Another example of complexity is how it interacts with non-method calls, such as arithmetic expressions. If we have $foo?->numeric() + 5 and $foo isn't sane, then what should the expression return? Well maybe the whole greater expression should fail (i.e. be skipped), that sounds sensible. Now what happens in non-algebraic expressions, like assignment? Should $foo = $bar?->baz() skip the assignment too, or should it set $foo to a known-bad value like nil? In case that question seems too straight forward, compare it against foo($bar?->baz(), $bif); should we call foo() with a known-bad value, or should we short-circuit out of ever calling foo()? Also, since ? is intended to simplify code, we must expect that callers won't necessarily test $? unless they really care about why ? failed.

A brief digression into implementation details. When calling ? we obviously need to pass it the thing we're testing. But at an assembly level, in order to know where to short-circuit to we also need to pass a label to jump back to. If during the course of evaluating sanity we determine the object's not sane, we can't just do a normal return because that wouldn't give us the short-circuit semantics we desire. The easiest way to get our short-circuiting would be to overwrite the memory location that stores the return address with the label we wish to jump to, and then when we return we'll return to somewhere else. In the event that some architectures disallow overwriting the return address, we'll have to manually pop a stack frame and do an unconditional jump, or use an inline function instead of a real function call, or devise some other method. If we allow operator overloading, overloading ? will have to be treated specially since we're not using a normal return.

Back to semantics. So far, I can identify six contexts that to be specified: method chains, boolean expressions, arithmetic expressions, string expressions, function calls, and assignment. And two general approaches: returning nil/false/zero/lambda or skipping evaluation. Since the whole point of this sanity checking operator is to avoid Doing Bad Things(tm) I'm thinking that we should err on the side of skipping evaluation, but there are certain places where just jumping to the next statement is jumping further than we may like. Inside conditional expressions — particularly disjunctions — is the big one, but also boolean expressions used as shorthand for control flow (like Perl's famous open($fh, ">", $file) or die "omg!";). Perhaps when the ? is buried in a boolean context it will skip the rest of evaluation for that whole subexpression and return false to the boolean operator, but in all other situations it just skips to the next statement. That sounds like a sensible enough place to start for Doing The Right Thing.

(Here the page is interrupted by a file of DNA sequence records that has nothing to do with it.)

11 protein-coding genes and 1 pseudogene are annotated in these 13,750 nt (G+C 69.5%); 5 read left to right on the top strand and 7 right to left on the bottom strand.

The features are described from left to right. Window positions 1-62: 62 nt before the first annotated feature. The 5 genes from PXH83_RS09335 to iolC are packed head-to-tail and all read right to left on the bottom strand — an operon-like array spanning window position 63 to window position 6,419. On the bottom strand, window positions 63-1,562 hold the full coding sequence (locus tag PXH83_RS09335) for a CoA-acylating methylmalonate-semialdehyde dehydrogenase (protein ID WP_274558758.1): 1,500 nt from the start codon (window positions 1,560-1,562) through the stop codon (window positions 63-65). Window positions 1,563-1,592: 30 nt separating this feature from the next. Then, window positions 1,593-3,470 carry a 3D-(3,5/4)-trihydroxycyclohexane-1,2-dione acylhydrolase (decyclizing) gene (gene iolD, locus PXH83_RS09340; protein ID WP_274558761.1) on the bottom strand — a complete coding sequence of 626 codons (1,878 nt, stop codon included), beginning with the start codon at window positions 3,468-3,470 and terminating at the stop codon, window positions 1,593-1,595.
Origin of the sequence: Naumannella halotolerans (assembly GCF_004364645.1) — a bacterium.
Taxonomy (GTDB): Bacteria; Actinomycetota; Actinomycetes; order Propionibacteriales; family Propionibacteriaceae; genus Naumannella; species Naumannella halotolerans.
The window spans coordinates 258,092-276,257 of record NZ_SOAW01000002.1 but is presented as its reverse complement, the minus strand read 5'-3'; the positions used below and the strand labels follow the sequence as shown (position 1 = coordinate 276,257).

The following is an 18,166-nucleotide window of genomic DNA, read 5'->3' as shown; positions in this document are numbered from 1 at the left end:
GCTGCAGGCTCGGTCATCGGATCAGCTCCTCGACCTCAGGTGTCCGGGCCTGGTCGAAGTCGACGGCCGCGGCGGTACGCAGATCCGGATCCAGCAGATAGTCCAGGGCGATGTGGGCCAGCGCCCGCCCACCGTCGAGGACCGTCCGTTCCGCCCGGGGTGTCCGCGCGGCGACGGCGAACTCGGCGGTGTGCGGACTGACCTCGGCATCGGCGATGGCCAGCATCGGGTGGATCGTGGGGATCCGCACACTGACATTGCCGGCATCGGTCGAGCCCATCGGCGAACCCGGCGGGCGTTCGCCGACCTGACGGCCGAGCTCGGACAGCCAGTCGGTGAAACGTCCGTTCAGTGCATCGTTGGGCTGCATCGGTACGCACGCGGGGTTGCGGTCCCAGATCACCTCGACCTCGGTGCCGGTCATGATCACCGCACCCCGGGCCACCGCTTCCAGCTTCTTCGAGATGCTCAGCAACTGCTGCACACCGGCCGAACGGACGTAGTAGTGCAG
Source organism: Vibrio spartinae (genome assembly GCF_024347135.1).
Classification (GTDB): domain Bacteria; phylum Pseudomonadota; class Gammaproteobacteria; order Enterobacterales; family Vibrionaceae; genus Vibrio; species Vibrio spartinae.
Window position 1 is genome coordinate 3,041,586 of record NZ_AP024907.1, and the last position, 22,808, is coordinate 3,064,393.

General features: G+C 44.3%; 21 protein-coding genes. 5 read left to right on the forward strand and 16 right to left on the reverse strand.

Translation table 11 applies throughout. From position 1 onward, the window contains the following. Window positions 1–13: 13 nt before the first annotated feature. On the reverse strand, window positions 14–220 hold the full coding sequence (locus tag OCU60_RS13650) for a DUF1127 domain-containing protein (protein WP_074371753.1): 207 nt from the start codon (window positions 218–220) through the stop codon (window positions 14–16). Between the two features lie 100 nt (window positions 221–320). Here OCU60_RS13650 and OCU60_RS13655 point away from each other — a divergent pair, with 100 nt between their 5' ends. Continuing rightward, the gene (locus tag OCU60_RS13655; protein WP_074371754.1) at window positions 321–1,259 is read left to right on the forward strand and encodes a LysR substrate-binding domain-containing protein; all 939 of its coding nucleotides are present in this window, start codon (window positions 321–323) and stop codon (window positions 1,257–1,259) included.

winterkoninkje: shadowcrane (clean) (Default)

So at work they have me switching over the network from NIS to LDAP for a network of a couple hundred machines on a mixed network of Solaris10 and linux (Ubuntu). Now, the basic idea of LDAP is pretty easy and there are a number of books that'll teach it to you like O'Reilly's take on the subject. Unfortunately once you get past the basic introduction to what it is, the documentation peters out.

Documentation is important. In fact that's the very First Law of Language Design: a language is only as good as its documentation. The documentation for LDAP is like the documentation for an extremely proprietary product intended only for use by governments and very large corporations. First of all there's very little of it. Secondly what documentation there is goes into excruciating and technical detail of very specific and often esoteric facets of the product, but makes no attempt whatsoever to answer basic questions nor mention how one is to actually use it. Thirdly, what brief discussions there are of how to do half of a basic task only discuss a different model (openldap) than the one we're using, which is of course incompatible with ours (SunONE DS5.2).

Back when I started this blog I started it with the hopes of collecting my thoughts and experiences as I navigate the world of IT and F/OSS in particular. While oft I've been defunct at doing so, I think for this project especially it's important to keep a log of my discoveries so that others in my position may learn from my tribulations. And now, onward to the first colossi to be slain.


Setup. ) Configuring Clients. ) Loading Schema. ) Autofs. )

June 2017